I would like to create a desktop app which can send / receive transactions on the Ethereum network. But that would be only one feature of the app. It would have several other features. An example would be the Brave browser, which will use Ether to pay content providers, but is mostly a desktop app.

Is this possible? If so how does it work? Can a desktop app join Ethereum via API calls, without maintaining a full copy of the blockchain?

2 Answers 2


I think your best bet is to use Metamask with Electron.

Metamask provide you the opportunity of connecting to the ethereum network without running a full node. You may refer here,

MetaMask takes things one step further, though, as this protocol removes the need to run a full Ethereum node as well. Bringing additional convenience to the table, combined with fewer technical requirements to access dApps, is a massive breakthrough for the Ethereum ecosystem as a whole.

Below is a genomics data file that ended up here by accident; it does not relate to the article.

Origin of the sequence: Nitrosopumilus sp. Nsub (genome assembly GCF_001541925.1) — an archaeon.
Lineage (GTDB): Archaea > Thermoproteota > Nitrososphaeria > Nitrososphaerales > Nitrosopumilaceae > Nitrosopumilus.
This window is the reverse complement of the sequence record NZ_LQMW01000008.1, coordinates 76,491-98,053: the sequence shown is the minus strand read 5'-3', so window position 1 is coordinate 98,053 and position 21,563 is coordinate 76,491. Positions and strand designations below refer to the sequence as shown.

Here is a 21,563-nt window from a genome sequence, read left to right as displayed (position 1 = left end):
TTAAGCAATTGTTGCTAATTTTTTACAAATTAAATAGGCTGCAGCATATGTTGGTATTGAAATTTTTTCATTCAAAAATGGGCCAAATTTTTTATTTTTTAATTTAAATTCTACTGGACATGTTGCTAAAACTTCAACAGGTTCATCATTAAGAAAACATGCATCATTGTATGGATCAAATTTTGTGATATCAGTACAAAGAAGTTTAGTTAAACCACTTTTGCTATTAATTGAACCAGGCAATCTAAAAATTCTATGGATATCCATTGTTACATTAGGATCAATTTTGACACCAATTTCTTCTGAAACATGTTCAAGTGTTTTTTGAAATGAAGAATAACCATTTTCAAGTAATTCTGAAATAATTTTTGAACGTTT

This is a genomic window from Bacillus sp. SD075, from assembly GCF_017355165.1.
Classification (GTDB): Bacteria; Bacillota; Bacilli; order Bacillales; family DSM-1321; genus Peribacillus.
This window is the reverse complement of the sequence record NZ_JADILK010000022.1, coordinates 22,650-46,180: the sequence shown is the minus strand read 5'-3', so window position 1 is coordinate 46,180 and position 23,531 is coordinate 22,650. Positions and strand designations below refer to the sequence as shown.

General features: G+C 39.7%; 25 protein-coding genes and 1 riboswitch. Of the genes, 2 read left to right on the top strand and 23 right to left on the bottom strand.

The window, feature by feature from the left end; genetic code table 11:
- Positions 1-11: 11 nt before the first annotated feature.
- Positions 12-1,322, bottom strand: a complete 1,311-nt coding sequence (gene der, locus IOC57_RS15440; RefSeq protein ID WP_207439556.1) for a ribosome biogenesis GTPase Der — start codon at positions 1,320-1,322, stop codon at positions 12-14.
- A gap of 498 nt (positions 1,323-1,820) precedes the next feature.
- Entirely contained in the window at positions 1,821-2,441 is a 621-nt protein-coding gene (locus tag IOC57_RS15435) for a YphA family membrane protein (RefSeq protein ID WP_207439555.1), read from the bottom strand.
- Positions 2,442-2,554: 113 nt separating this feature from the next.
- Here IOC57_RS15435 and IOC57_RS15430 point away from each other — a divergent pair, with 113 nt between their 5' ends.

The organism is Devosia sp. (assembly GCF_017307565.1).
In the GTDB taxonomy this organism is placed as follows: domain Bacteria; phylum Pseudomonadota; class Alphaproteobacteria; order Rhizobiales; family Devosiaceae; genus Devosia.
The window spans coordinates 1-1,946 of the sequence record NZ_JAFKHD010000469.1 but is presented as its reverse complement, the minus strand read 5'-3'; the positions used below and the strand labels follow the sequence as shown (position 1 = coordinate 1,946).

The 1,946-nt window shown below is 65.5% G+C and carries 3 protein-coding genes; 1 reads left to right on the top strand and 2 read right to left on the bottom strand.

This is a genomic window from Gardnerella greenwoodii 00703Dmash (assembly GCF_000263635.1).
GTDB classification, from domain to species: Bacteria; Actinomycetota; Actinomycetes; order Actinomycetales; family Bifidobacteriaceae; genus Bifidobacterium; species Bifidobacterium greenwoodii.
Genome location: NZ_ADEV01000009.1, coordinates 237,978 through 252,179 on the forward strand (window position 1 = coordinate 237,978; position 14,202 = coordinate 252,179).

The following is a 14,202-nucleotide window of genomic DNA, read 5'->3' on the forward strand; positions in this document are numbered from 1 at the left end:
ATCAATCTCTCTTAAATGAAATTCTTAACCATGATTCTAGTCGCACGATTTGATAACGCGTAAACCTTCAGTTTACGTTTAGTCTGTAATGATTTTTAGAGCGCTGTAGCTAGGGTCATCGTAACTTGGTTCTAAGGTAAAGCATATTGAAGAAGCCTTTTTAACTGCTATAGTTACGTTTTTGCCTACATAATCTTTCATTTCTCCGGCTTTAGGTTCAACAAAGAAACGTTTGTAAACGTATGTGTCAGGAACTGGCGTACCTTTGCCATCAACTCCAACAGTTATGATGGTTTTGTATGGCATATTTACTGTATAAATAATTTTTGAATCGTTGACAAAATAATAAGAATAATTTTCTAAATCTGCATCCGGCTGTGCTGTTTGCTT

And to build your core desktop app you can use electron that allows you to build cross platform apps in a web-like environment using HTML, CSS, JavaScript etc. You may refer here.

Think of Electron as Cordova for desktops. It lets you build cross-platform desktop apps using JavaScript, HTML, and CSS. Where you need to tap into native device capabilities, such as file system, Bluetooth, or USB, you can use node packages. As you might already know, node packages can call native code. This means that electron-based desktop apps can do anything that native apps can do.

All what you have to do is to combine these feature of metamask and electron. I think this blog post might be useful to you in this.


If you want to be a peer in the Ethereum network, you are probably looking for Light Clients. Try Parity (PIP):

parity --light

Or Geth (LES):

geth --light

This only maintains a minimal overlay of block headers (a couple of MB in size) and queries other nodes in the network for everything not stored locally via pip or les.

Your Answer

By clicking “Post Your Answer”, you agree to our terms of service and acknowledge you have read our privacy policy.

Not the answer you're looking for? Browse other questions tagged or ask your own question.